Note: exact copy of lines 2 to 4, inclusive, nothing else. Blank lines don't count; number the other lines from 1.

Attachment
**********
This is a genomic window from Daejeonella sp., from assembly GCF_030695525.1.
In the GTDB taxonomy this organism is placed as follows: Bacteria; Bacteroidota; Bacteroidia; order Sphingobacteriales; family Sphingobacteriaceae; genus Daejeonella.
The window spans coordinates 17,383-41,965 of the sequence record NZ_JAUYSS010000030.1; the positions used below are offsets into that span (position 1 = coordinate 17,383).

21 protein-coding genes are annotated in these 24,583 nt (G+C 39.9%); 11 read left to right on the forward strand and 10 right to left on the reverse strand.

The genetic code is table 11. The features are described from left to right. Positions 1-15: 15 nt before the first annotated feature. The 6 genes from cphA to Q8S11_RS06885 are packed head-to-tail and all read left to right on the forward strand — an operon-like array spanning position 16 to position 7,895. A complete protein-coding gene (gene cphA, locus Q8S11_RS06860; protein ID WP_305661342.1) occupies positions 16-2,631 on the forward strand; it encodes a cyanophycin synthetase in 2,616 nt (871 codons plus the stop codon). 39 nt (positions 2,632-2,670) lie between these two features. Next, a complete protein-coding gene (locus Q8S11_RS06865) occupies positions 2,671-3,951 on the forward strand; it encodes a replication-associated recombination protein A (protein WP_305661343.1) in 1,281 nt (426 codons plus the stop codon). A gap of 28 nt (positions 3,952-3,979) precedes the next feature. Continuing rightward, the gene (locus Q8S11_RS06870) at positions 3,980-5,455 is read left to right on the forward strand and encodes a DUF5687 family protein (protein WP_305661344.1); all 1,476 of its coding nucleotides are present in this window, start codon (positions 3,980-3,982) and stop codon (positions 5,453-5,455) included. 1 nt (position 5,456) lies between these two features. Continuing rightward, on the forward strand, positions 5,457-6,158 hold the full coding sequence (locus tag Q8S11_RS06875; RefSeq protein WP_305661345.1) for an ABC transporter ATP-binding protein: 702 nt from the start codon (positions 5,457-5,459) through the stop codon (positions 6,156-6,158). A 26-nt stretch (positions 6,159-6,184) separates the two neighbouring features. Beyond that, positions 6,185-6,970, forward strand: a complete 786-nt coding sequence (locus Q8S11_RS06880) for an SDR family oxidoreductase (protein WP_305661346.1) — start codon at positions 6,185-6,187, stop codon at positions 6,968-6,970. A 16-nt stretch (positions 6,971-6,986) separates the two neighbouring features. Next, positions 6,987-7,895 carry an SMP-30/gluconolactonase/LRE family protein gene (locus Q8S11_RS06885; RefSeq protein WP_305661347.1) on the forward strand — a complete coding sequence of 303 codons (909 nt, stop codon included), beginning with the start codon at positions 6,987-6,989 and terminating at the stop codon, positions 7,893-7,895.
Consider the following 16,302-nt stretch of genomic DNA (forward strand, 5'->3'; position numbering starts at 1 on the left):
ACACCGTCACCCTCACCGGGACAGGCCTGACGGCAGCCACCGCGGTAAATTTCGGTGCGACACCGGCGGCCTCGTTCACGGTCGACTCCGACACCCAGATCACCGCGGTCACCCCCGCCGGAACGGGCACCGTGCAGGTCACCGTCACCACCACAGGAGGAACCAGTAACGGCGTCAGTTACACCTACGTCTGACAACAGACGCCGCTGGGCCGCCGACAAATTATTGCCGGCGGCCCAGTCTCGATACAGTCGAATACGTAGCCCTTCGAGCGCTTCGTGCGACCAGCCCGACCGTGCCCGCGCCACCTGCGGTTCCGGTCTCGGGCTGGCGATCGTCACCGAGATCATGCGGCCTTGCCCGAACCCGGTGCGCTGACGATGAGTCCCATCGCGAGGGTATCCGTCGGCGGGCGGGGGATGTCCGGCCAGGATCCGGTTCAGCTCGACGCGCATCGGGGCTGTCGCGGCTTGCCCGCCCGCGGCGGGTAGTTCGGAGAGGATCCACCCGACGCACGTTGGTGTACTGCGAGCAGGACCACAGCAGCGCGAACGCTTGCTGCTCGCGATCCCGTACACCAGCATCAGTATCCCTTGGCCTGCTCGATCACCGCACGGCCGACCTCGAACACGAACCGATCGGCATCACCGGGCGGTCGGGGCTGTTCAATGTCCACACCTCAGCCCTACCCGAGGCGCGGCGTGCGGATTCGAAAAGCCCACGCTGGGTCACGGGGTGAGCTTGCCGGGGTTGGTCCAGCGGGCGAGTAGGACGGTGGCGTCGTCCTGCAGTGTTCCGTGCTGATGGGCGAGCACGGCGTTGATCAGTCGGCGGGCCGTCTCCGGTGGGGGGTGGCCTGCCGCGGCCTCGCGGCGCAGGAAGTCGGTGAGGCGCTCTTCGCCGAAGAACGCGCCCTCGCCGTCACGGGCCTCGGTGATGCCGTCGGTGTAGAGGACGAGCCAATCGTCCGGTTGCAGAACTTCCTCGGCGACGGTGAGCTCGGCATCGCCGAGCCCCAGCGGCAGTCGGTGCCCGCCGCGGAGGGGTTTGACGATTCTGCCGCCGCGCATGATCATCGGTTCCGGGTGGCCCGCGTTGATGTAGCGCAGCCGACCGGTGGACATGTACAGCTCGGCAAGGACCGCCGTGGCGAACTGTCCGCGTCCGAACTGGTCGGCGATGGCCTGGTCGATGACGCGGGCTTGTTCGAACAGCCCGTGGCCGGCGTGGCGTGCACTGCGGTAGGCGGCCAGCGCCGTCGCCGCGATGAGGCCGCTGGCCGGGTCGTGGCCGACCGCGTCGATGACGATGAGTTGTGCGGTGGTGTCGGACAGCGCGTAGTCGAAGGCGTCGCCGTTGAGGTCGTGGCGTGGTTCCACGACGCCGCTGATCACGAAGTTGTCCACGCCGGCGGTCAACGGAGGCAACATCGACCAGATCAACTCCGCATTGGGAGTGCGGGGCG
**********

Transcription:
In the GTDB taxonomy this organism is placed as follows: Bacteria; Bacteroidota; Bacteroidia; order Sphingobacteriales; family Sphingobacteriaceae; genus Daejeonella.
The window spans coordinates 17,383-41,965 of the sequence record NZ_JAUYSS010000030.1; the positions used below are offsets into that span (position 1 = coordinate 17,383).

21 protein-coding genes are annotated in these 24,583 nt (G+C 39.9%); 11 read left to right on the forward strand and 10 right to left on the reverse strand.